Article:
Bringing the food industry to life – bridging the gap between theory and practice
UK students solve a real-life problem, win Cargill Innovation in Engineering Award
By Rachel Grant-Brown November 22, 2016
The winners with Cargill employees (L to R): Marcin Urbanek, Vasilis Mantzios, Peter Allan, Rachana Halasabele, Alessia Xu, Paul Kingston, Claire Dillon and Dave Bennett.
Students Rachana Halasabele and Alessia Xu from The University of Manchester in the UK recently triumphed with their innovative and practical winning solution to a real-life industry problem set by Cargill’s ethanol experts at their starches and sweeteners plant in Trafford Park, Manchester. The UK-wide competition, open to all Universities, is the first of its kind for Cargill in the UK and awarded the winning second year students with a cash bursary of £1,200.
The real-life food industry problem which they had to solve: to reduce the effect of acetic bacteria in the fermentation process and solutions around infection growth and control in ethanol production.
Rachana and Alessia, both chemical engineering students, presented the winning idea during a tough pitching process in front of six Cargill judges and facing strong competition from three other teams.
Their pitch: a combination of long and short-term solutions including the use of oxidisers, hop extract supplementation and providing the yeast with nutrients. They also suggested a new cleaning procedure involving stabilized chlorine dioxide instead of bleach.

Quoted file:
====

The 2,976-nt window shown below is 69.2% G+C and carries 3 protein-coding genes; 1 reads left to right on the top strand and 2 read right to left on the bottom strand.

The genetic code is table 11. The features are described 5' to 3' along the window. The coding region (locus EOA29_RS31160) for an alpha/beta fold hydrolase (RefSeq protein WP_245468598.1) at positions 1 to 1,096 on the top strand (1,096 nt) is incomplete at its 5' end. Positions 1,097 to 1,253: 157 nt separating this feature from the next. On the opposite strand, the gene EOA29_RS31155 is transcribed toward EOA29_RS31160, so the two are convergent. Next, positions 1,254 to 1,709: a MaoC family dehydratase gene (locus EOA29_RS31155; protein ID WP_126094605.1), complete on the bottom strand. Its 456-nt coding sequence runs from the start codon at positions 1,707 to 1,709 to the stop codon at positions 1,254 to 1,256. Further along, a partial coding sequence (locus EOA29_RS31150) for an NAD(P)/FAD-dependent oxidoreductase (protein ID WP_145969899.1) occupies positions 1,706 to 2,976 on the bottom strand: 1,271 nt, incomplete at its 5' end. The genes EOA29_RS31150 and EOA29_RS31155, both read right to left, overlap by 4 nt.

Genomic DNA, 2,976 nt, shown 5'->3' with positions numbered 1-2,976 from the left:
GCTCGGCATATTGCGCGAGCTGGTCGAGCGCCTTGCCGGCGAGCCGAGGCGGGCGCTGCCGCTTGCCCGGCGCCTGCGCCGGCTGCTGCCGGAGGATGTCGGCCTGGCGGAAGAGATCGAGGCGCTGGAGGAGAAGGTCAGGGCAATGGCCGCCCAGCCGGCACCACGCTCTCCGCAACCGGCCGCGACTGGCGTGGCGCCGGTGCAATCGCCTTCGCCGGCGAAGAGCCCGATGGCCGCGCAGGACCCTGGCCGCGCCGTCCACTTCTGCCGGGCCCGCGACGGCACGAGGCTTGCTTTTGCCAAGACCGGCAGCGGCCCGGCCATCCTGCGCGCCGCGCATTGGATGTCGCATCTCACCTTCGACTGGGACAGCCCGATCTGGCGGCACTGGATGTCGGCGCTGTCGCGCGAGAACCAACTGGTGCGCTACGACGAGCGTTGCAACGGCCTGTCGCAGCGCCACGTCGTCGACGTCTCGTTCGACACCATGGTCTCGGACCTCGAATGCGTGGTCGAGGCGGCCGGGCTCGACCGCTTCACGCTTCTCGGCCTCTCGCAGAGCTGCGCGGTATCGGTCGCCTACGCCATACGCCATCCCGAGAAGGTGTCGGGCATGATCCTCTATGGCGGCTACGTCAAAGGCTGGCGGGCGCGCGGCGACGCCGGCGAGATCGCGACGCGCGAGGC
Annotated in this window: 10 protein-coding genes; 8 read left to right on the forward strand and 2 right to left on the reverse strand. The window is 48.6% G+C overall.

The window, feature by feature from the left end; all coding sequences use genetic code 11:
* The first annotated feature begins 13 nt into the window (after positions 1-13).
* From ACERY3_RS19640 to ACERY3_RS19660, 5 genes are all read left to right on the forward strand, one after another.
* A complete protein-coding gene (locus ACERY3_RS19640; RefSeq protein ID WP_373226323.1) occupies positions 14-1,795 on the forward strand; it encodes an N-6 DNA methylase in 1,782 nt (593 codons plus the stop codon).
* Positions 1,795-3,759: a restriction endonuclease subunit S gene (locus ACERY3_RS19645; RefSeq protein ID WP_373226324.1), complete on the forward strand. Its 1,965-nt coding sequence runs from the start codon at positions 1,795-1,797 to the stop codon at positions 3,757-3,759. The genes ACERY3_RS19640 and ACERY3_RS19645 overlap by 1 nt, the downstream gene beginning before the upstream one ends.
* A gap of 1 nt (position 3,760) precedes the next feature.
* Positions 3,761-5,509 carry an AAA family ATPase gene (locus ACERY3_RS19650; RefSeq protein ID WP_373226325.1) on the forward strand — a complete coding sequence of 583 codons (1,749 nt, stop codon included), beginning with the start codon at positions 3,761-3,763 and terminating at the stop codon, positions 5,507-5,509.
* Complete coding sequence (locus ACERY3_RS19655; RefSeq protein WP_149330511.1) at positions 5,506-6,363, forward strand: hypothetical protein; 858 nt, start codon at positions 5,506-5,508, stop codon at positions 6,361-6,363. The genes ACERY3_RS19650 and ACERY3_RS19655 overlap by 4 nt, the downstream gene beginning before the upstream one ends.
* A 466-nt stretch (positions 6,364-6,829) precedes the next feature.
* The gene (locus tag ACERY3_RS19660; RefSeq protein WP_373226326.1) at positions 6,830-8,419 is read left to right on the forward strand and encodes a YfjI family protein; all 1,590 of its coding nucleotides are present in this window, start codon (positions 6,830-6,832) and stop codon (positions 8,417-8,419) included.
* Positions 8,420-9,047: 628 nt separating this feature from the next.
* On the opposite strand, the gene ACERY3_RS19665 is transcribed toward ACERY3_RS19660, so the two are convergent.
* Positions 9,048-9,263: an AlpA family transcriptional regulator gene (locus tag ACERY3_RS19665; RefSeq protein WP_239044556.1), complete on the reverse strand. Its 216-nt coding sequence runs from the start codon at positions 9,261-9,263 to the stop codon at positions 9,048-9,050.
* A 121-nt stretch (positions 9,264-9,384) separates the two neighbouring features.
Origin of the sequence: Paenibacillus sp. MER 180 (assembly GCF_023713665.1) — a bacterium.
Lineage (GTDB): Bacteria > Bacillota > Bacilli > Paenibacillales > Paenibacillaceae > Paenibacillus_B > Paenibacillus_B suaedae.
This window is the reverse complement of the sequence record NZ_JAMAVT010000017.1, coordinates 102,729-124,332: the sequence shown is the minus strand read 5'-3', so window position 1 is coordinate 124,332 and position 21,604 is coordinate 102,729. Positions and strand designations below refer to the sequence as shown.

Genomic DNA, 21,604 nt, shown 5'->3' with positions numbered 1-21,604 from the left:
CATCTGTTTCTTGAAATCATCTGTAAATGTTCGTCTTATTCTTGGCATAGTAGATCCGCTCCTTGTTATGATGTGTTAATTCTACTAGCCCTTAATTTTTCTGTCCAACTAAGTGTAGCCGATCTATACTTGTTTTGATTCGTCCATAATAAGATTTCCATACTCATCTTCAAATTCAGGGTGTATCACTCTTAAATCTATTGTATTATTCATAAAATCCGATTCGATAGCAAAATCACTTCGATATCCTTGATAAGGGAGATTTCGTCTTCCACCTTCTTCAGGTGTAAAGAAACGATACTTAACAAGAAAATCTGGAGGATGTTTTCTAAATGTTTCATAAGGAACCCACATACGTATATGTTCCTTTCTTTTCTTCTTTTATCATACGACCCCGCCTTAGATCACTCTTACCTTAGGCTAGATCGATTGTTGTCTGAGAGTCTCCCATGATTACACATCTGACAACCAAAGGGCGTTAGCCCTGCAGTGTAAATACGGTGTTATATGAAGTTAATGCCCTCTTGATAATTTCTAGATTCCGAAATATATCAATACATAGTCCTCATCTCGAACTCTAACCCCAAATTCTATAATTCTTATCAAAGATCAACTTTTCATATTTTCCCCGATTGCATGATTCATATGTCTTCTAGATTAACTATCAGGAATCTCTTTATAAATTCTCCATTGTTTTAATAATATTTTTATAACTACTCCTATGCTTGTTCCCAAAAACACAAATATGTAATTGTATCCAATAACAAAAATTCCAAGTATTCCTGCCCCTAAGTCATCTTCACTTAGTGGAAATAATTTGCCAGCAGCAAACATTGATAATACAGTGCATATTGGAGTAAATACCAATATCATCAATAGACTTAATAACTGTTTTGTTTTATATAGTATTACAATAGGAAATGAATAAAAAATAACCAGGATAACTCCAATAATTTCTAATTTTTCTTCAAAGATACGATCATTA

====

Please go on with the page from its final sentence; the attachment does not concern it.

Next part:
“One of the things we proposed was to capture the carbon dioxide, one of the employees from the plant told us they have been working on that in the last few weeks which was amazing to hear, because we know this is something they are working on and will continue to use,” said Halasabele.
On the day, the finalists all enjoyed a plant tour and gave pitches to a panel of judges, as well as participating in an ethanol testing session. When asked what they enjoyed most about the day, another student finalist Kevin Yapp Jun Hao said: “I enjoyed the pitch and the poster presentation, because we got really good feedback on the practicality of our proposed solutions. I also learned a lot about the actual process and how it differs from the theoretical assumptions we’d made.”
Judges and Cargill employees who took part in the event were overwhelmed by the hard work and professionalism of the students. Paul Kingston, the plant manager at Cargill’s facility in Manchester and a key member of the judging panel said: “The final scores were very close and we were extremely impressed with the level of work that we saw from these students”.
The concept of the competition was created around Cargill’s goal of inspiring the next generation, showcasing young talent and also bridging the often talked-about skill gap between universities and businesses. Due to the success of this year’s competition, Cargill is now looking at how to adapt and expand the program.
When asked how they would spend the money, the winners said they would spend it on a nice dinner and maybe even a holiday. They deserve it!